What are your favorite kinds of projects?

I love fine binding and working with leather. Right now I’m very focused on learning the ropes of the job at AAB, but I’m planning to continue to work toward my diploma in Fine Binding. Some of the projects that I’ve worked on over the last couple of years are ones I started at Penland. I also did an 8-week letterpress class there and produced quite a bit of printed material that I could bind for future projects. I would like to continue with that - with generating my own content and creating design bindings.

Congratulations on your position at AAB. I’m hoping to get there some day. How many years have you gone?

My first class with AAB was in 2012 in Summerfield. I haven’t been coming to Telluride for too long. I actually grew up a couple of hours away in Durango and hadn’t been back to Colorado since I was 18. I came to my first class in Telluride in 2015 and it was late September and all of the aspen leaves were a brilliant flaming yellow, and the air was incredible. To be in the San Juan mountains is pretty special. Coming here will change your life - the school, the town, the mountains. It’s an opportunity to leave all of your day-to-day obligations behind and just focus on being in the studio. We offer 24-hour studio access, so you can stay up until two in the morning and work on your project; you can come in at four in the morning and get an early start. You can move into this obsessive, completely immersive experience while you are here. I realized during that class in 2015 that I needed to make this the biggest priority in my life - just coming here for classes. So imagine my delight to have it be my entire life now, to work at the school full-time. I love that my job is bringing other people here and letting them have that experience. It’s really important to me. We just finished a class last week co-taught by Don Glaister and Suzanne Moore where everyone made deeply personal projects, and at the end of the week there were multiple students that said, “this is a life-changing experience, being here.” It was just beautiful to see how meaningful this experience can be for people.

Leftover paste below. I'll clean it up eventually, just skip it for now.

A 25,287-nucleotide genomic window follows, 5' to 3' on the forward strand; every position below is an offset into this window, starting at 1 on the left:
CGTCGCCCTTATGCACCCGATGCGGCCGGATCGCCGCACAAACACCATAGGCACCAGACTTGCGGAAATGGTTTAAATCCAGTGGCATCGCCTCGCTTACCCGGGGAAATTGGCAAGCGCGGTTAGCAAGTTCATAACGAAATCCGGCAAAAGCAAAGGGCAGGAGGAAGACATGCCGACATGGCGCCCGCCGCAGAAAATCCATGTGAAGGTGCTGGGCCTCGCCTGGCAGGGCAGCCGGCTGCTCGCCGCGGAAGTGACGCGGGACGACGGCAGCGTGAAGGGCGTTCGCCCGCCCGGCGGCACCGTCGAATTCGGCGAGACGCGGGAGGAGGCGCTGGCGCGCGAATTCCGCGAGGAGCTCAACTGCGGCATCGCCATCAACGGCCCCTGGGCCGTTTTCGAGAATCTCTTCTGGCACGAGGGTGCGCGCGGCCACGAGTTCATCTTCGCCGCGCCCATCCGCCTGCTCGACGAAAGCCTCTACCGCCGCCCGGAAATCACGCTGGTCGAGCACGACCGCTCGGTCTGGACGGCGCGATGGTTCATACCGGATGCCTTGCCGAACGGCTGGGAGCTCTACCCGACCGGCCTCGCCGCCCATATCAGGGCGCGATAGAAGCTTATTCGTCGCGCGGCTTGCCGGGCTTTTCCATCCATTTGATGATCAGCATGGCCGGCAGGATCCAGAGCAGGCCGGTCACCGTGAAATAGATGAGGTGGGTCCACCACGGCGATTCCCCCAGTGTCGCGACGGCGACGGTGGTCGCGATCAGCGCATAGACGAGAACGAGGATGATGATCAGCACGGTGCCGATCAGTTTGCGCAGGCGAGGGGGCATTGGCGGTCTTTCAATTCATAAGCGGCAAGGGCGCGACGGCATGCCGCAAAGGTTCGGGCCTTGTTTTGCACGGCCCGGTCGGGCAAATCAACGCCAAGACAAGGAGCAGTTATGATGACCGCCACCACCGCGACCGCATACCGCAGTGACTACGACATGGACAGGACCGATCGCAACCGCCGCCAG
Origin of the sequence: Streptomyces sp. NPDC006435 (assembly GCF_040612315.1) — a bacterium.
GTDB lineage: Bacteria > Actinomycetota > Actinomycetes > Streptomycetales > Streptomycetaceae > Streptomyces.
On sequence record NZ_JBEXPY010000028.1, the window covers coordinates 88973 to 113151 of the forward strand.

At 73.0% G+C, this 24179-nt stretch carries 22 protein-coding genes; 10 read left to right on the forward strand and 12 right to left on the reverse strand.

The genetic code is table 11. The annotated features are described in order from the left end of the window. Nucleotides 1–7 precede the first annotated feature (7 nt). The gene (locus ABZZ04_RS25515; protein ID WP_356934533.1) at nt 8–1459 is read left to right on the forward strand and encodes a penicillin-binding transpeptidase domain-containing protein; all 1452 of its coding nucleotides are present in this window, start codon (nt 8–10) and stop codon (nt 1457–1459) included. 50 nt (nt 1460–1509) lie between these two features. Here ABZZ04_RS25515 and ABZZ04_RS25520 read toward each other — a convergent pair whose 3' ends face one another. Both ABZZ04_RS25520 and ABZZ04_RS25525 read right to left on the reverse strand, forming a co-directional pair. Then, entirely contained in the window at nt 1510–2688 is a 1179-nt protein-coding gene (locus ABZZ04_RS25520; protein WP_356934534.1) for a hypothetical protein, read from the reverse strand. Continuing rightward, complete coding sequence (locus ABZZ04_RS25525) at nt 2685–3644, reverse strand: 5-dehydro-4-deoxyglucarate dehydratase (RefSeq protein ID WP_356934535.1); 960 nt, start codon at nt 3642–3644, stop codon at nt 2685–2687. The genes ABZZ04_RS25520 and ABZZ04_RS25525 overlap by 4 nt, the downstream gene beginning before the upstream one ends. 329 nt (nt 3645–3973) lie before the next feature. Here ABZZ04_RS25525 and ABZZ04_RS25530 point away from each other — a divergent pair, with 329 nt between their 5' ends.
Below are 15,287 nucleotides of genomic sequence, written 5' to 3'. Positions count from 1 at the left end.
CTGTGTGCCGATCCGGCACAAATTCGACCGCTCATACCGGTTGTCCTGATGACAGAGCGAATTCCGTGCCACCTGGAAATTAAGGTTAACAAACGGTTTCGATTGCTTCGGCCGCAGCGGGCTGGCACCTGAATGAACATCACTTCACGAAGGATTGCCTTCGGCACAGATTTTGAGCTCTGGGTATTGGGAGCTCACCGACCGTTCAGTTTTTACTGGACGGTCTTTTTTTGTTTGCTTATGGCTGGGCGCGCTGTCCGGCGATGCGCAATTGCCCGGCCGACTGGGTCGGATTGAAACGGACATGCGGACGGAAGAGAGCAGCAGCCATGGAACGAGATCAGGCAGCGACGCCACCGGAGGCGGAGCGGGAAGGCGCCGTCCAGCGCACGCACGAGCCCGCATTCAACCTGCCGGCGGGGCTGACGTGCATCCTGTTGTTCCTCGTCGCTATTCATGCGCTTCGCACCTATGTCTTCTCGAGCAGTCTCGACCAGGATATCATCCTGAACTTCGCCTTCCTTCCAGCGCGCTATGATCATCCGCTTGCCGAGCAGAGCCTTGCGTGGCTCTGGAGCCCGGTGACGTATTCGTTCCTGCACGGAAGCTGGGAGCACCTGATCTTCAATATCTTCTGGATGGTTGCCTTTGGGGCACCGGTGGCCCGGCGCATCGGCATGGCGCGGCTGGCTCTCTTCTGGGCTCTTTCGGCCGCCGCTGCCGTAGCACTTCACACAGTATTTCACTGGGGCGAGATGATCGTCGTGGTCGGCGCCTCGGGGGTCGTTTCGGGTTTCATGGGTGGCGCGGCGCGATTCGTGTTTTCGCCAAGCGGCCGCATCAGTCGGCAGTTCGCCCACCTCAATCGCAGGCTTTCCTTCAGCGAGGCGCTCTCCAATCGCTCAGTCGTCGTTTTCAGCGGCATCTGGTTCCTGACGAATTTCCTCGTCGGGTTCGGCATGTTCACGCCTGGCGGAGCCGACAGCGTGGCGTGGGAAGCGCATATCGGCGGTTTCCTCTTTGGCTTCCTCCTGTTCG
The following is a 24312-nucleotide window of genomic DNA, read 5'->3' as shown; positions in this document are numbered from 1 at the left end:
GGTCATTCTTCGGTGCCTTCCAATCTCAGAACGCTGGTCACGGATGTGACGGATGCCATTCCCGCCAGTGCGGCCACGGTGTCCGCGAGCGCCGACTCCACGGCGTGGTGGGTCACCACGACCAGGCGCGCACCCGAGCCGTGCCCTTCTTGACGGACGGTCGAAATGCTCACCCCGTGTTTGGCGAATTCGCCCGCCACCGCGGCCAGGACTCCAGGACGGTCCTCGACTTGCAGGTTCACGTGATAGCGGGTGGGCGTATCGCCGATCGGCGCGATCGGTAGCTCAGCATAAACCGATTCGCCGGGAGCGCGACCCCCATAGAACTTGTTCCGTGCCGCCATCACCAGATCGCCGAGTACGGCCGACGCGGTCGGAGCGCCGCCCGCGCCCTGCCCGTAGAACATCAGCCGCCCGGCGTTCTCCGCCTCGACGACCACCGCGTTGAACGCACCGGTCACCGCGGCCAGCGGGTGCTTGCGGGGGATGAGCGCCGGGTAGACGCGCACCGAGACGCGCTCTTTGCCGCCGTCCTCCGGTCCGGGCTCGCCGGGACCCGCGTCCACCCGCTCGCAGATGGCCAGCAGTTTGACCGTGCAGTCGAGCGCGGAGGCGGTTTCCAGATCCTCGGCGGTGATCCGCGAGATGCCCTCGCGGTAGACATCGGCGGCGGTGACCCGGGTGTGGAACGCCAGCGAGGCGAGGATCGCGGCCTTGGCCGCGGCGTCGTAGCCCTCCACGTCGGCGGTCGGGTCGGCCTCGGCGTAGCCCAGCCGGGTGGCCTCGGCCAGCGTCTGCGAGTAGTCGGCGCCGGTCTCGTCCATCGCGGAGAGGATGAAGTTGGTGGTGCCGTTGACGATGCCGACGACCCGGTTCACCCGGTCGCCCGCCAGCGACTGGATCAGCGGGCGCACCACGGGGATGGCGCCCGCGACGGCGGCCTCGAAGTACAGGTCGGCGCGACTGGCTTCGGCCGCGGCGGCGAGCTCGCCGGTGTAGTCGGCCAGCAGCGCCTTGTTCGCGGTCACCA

That is what I am hoping you will share - a snapshot of what it’s like to go there and to have that experience. I’ve thought about it so many times, but it’s expensive. I understand you had a scholarship to go, and I read online that a lot of people can get some scholarship money. I would like for people to understand how possible it is for them to go take a class - how affordable it might be and where they might stay and how to get there. What would you tell someone like me who is interested in going - how can I make that happen for myself?

That is something that we hear a lot. It’s true; it takes a lot to get to Telluride. We are physically remote; it’s hard to get here; it’s expensive. I really understand that, so we offer as much financial assistance as we can for students. We have tuition assistance packages available that are based on the AAB financial aid application. We offer a number of scholarships that are completely merit-based, which doesn’t necessarily mean that you’re an experienced bookbinder. We had a student come this year who had a background in poetry and silversmithing. It’s about your intention and your interest in bookbinding. We also have the annual Fine Binding scholarship which provides $3000 toward tuition and housing. We work very hard to find affordable housing for our students. It’s a challenge because Telluride is a resort town, but we’re lucky to have several locals who are willing to rent out their condos and their homes to us. So we’re able to offer housing for students at a pretty reasonable rate, considering the environment. But at the end of the day, I still hear students say, it’s the journey of getting to Telluride that is challenging for people. But I’ve also heard so many students say that it’s completely worth it for the experience of being in the studio, and being in this beautiful mountain town. I try to encourage people to just come once and see what it’s all about and see that it’s completely worth all of the effort in getting here.

You’re selling me. What are the diplomas? There is still the fine binding diploma, but I see that the conservation program was dropped and was replaced by another.